Family market bucks the trend Competition: With grocery-store chains overpowering the industry, the co-owners of Foodrite-Groceteria in Mount Airy plan to preserve their business for a third generation.

July 19, 1996|By Donna R. Engle | Donna R. Engle,SUN STAFF

The little family grocery that James W. Linton Sr. and his brother-in-law William L. Rimbey started in Mount Airy in 1947 has become one of a relatively few family-owned supermarkets in a business increasingly dominated by chains.

The Foodrite-Groceteria Inc.'s second-generation owners feel the competitive heat, but they believe their store and shopping center will be there for a third generation, if their sons or daughters are interested.

"The business is going to be tough, but my son has said, 'Your father had Foodrite and you have Foodrite, so I guess that means I get Foodrite,' " said corporation President Jimmy Linton.

He told his son Brian, 13, to start as a bagger in a few years and find out whether the grocery business is what he wants. But yes, the store and shopping center at 1312 S. Main St. -- which includes a Rite Aid and closed Jamesway store -- will be there.

Linton owns the business with his cousin Bobby Rimbey, son of the co-founder, and Virgil Porter, who is married to one of Linton's cousins. Linton is the numbers cruncher, Rimbey the maintenance supervisor, and Porter is the meat, produce and deli supervisor. He also supervises the in-store restaurant.

The owners foresee a competitive squeeze from a planned Super Fresh, which will bring a fourth supermarket to Mount Airy, from existing and planned chain supermarkets in the area and from proliferating convenience stores and gas stations that carry food.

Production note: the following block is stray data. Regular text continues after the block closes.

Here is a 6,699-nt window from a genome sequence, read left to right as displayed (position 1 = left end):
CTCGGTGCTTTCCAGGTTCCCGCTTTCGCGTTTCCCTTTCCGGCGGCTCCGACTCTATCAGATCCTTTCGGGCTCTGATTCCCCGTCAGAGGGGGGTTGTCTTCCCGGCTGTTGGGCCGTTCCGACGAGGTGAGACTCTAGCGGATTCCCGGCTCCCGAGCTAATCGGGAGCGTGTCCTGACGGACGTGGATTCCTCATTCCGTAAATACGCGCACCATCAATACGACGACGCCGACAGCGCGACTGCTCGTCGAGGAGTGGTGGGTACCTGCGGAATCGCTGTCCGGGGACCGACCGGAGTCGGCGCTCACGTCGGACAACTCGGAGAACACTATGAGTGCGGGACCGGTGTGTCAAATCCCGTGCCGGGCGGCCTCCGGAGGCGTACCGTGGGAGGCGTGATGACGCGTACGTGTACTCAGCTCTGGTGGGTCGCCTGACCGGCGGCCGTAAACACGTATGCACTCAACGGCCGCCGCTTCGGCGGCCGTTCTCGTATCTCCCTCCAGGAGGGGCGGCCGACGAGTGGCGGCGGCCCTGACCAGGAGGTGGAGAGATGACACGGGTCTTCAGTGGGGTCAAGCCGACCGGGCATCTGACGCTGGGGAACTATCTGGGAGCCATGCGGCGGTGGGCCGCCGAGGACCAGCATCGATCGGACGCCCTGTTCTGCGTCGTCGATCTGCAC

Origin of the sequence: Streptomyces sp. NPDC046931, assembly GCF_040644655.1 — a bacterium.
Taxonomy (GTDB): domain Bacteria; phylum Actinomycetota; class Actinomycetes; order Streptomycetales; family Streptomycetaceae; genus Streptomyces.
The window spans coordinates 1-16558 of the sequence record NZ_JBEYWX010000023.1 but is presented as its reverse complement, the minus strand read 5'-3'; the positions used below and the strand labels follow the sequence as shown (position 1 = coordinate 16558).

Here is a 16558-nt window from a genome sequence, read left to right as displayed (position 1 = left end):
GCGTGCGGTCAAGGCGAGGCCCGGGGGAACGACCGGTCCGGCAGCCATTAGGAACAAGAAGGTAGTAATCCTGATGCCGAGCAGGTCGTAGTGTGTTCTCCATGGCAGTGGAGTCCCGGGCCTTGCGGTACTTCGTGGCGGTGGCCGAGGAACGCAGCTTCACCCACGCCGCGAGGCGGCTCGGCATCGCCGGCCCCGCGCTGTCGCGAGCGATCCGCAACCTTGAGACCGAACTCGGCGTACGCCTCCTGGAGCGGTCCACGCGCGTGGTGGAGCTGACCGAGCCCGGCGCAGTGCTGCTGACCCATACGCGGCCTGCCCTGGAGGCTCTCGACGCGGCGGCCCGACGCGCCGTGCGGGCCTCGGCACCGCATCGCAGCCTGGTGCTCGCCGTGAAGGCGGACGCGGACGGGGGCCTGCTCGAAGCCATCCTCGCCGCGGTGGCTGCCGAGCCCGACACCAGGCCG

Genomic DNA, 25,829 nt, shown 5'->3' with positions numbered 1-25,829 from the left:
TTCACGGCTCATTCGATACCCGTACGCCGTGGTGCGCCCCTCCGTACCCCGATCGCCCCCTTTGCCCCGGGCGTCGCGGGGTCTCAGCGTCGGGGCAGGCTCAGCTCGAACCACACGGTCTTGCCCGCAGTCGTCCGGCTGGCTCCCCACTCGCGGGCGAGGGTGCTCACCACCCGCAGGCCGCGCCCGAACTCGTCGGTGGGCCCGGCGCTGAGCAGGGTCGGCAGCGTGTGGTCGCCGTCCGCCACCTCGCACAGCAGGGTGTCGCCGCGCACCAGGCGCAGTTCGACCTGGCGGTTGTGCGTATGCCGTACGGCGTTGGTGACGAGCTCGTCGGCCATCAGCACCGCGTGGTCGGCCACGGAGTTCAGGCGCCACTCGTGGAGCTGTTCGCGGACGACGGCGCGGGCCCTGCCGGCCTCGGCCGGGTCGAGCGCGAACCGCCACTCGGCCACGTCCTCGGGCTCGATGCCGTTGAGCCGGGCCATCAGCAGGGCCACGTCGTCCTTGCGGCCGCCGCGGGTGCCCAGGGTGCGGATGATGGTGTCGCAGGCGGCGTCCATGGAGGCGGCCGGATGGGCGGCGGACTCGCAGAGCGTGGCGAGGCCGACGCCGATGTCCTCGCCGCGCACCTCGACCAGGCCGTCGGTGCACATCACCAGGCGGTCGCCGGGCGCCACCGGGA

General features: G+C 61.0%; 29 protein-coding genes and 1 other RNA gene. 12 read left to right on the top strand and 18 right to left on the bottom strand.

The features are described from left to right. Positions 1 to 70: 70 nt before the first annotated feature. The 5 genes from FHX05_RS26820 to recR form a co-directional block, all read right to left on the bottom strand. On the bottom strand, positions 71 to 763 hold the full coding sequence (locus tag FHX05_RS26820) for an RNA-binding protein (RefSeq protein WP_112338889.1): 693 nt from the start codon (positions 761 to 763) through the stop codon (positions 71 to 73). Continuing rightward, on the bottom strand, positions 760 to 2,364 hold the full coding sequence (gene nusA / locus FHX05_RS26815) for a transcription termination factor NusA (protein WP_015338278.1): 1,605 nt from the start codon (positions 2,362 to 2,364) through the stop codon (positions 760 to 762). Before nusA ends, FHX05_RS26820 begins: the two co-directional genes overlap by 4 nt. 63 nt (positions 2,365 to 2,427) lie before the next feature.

"Everybody's selling groceries now," Porter said.

It was tough in the beginning, too. James Linton Sr. left a job as a welder at Maryland Shipbuilding and Drydock Co. and William Rimbey quit a railroad job to go into the grocery business. They rented space on North Main Street near the site of Mount Airy Locker Co.

Fearing that the business wouldn't support their families, the founders bought an old school bus, put in shelves and a cash register and became a traveling convenience store. The bus took groceries and fresh produce to towns such as Lisbon, Woodbine and Lochearn.

In the three years it ran, it helped establish the Groceteria.

The founders moved the store in 1950 to the building at 407 S. Main St. now occupied by Mount Airy Auto Parts.

Jimmy Linton started working there at age 9, bagging groceries, sorting returned glass soda bottles, sweeping the wooden floor -- "You never could get that floor clean," he recalled. Bobby Rimbey worked in the store, too.

Later, James Linton Sr. and William Rimbey bought about an acre at 1312 S. Main St. in 1962. It had been planned for a church, but the congregation was never able to build more than a basement.

The owners opened the Foodrite in the building now occupied by Rite Aid. The 6,000-square-foot building was leased to the pharmacy after Jimmy Linton, Bobby Rimbey and Porter, who had bought the business in 1973, built an adjacent 24,000-square-foot store in 1984.

Even now, at 48, Linton said he's not sure what he wants to be when he grows up. He graduated from Strayer Business College in 1968 and spent six years in the Navy. He returned from the Mediterranean to Mount Airy and decided to stay because he liked the grocery store and the people.

Rimbey, 52, also spent six years in the Navy and returned to the family business. He loved maintenance, but hated meat cutting, so he and Linton recruited Porter, 56, a Randallstown native who had been a meat manager at an A&P store for 14 years.

"A&P had a dress code and I thought we should have a dress code," Porter said. But his new partners quashed the idea. "They said, 'I don't want to wear a tie,' " he recalled.

The Foodrite partners are hands-on owners. Linton sweeps the parking lot occasionally. Porter cuts weeds. They put in long hours, but as independent franchise owners, they're in charge.

"We don't have to answer to anyone but us, so we can make a decision right here. We don't have to wait three weeks for it to go through corporate headquarters," Porter said.

If a church group wants a price on, for example, 100 pounds of ground round for a supper, Porter can give them a reduced rate, something he couldn't do in his previous job.

The owners say they don't have a definite plan to keep the store's market share for the future. They see the old ways passing. Only two customers still charge their groceries, a custom that dated to a time when most customers were farmers, who didn't have cash until the monthly milk check arrived.

Pub Date: 7/19/96

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